9. In addition, José, the levels of UV emitted by CFLs or by incandescent bulbs; is so far below the levels needed to induce damage that it is laughable. One receives far more UV radiation while taking a short walk in the sun; than one receives even from all day exposure to a CFL (or to an incandescent bulb).

  10. Doug, from the source you indicated:
    ” Thus is appeared that naked fluorescent bulbs could cause significant flaring of cutaneous and systemic LE, unless UV transmission was blocked with an acrylic diffuser.”He tested the bulbs commonly used at home and in the workplace, including unshielded tube lamps and energy-saving compact fluorescent lamps (CFL). His results confirmed the observations made previously. He found that all emitted appreciable levels of UVA and UVB, and several even emitted UVC [28].”
    The text shows also that UV can be blocked by acrylic diffusers.

  11. José, I stand by my summation of the paper I provided: CFLs emit UV across a range starting from less than 10% of a typical incandescent, up to about 1.5 times the incandescent. Therefore, to the extent that CFLs might cause significant flaring of cutaneous and systemic LE, I firmly conclude that incandescents suffer from exactly the same health impact. By the way, for those following this thread, LE stands for lupus erythematosus, a rare disease. If you don’t suffer from this condition, then CFLs (and incandescents) are perfectly harmless to you. Therefore the vast majority of the population has nothing to worry about. We’re talking only about LE sufferers whose condition is so bad that they cannot walk outside in the sunlight for more than a few minutes without suffering severe reactions.

    I also stand by my statement that the UV emitted by CFLs and by incandescents is laughably small. For incandescents, another quote from the source I provided states: “assuming eight hours of exposure per day, it would take close to two weeks to receive 1 SED “. Think of 1 SED this way: “Depending on the exact solar altitude, it takes between 5.4 and 33 minutes of sun exposure to receive 1 SED “. And for CFLs, we have “it would take between eight days and six months to receive 1 SED, depending on the particular bulb”. Thus my statement that one receives far more UV radiation from a short walk in the sun, than one receives from all0day exposure to a CFL or to an incandescent. That walk in the sun would be as short as 41 seconds to equal all-day exposure to one of the better CFL bulbs.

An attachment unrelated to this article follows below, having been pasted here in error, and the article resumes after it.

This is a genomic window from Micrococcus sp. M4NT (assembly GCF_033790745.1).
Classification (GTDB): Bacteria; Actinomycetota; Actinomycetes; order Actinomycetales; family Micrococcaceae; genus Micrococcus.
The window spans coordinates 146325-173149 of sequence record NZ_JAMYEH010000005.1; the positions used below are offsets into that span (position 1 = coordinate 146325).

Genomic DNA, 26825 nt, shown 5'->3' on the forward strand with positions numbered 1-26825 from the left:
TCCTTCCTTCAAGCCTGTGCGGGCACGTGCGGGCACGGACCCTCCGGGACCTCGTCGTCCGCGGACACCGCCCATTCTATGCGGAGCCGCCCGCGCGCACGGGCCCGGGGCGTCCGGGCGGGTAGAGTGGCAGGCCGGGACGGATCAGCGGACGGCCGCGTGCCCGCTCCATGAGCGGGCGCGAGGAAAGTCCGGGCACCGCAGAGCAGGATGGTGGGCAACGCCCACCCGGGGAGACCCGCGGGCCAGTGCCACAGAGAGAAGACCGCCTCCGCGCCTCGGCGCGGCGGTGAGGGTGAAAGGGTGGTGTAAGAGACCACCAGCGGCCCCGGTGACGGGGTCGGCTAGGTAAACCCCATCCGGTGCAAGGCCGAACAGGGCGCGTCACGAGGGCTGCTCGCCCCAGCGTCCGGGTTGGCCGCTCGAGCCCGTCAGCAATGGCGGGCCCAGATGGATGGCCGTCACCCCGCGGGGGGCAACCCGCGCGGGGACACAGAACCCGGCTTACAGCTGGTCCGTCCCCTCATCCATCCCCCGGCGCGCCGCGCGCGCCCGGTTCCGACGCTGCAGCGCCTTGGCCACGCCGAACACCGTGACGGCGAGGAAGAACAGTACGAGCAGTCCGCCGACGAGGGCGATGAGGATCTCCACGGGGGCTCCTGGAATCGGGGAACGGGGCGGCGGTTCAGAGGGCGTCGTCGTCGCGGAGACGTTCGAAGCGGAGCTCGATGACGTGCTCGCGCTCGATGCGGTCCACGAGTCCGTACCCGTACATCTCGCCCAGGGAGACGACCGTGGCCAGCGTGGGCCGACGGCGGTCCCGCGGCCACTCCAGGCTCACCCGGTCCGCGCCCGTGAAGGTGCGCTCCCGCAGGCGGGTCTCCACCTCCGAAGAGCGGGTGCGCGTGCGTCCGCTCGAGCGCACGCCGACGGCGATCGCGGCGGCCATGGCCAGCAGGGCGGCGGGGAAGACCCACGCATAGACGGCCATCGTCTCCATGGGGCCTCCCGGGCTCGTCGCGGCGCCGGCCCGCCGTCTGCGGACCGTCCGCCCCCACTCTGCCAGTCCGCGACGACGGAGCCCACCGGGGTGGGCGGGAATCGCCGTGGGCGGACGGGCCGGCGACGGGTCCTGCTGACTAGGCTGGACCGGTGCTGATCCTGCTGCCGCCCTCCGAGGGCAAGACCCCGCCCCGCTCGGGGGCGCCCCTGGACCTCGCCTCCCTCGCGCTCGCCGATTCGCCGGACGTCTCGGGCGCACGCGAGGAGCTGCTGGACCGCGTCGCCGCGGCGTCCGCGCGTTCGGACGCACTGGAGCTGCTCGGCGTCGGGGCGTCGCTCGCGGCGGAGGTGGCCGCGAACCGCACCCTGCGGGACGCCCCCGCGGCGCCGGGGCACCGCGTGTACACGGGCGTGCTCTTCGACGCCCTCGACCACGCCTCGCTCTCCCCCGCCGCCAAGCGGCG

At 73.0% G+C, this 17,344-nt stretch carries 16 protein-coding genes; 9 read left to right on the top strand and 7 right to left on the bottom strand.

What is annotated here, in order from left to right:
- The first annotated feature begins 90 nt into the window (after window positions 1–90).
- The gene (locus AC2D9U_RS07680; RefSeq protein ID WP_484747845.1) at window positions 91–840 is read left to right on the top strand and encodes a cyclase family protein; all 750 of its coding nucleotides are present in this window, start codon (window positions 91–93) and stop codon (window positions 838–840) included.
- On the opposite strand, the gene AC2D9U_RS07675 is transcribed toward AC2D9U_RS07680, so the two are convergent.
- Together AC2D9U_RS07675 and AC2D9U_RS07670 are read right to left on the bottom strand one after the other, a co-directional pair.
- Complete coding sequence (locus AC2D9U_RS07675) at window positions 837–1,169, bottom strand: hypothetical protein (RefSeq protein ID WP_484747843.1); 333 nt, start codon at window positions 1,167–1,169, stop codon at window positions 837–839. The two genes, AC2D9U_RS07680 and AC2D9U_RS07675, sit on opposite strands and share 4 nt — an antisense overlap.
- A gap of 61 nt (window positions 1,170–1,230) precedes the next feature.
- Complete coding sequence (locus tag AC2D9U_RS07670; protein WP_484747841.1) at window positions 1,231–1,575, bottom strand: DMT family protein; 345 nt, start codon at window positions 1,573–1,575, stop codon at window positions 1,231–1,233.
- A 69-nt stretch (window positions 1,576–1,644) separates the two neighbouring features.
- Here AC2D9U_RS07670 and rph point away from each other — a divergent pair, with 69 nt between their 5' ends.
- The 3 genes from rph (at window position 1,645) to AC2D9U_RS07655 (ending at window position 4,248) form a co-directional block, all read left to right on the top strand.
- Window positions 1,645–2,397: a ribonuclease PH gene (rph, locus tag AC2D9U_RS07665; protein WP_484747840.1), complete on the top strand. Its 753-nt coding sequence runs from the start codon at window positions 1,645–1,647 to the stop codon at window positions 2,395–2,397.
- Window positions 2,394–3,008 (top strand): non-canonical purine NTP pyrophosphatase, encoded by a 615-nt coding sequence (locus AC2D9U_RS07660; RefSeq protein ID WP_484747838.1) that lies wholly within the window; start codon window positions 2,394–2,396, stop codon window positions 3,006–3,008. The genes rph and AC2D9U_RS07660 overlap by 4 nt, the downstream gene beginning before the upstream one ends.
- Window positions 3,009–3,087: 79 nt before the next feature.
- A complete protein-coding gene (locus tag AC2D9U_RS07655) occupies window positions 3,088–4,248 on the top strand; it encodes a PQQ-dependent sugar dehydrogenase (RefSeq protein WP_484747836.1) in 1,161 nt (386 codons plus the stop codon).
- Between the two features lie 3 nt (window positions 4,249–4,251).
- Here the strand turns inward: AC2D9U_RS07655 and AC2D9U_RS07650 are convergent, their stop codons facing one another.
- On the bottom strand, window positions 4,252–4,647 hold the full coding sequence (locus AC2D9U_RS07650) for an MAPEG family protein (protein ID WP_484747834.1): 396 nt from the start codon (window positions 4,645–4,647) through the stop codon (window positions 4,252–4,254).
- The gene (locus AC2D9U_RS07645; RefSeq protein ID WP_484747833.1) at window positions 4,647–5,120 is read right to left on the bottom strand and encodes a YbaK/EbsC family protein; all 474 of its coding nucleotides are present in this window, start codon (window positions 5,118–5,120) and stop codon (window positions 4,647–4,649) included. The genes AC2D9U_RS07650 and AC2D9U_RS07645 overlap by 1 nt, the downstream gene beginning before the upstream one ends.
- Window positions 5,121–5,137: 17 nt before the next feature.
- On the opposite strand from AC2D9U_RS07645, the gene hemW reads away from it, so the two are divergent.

12. Too many people are afraid of too many inconsequential things:

    – The tiny amount of mercury in a CFL is not enough to bother anything except an environmentalist’s fears (because he uses the NFPA hazmat guide, which is for the effects of these chemicals in fires).

    – The amount of UV emitted by any of these sources is tiny.

    – Global warming is caused by the sun warming up, not fossil fuels. Otherwise, there would be no corresponding global warming on Venus, Mars, and Titan. Ala Gore is a politician, but not a good scientist.

  13. Larry is correct on point 1 – there is not enough mercury in a CFL to be a significant cause for environmental concern. He is also correct on point 2 – CFLs emit extremely small amounts of UV, and are not a source of any significant health concern.

    But he is wrong on point 3 – global warming is caused in large part by the amount of GHGs in the atmosphere, which in turn is largely driven by the burning of fossil fuels. And it is not caused by the sun warming up. The sun is not warming appreciably. And if it were, then temperatures on all the planets and moons of the solar system would rise, not just on a mere handful of them. Besides which, long-term temperature records for other planetary bodies are not long enough to say anything sensible about their temperature trends. Larry is not a good scientist.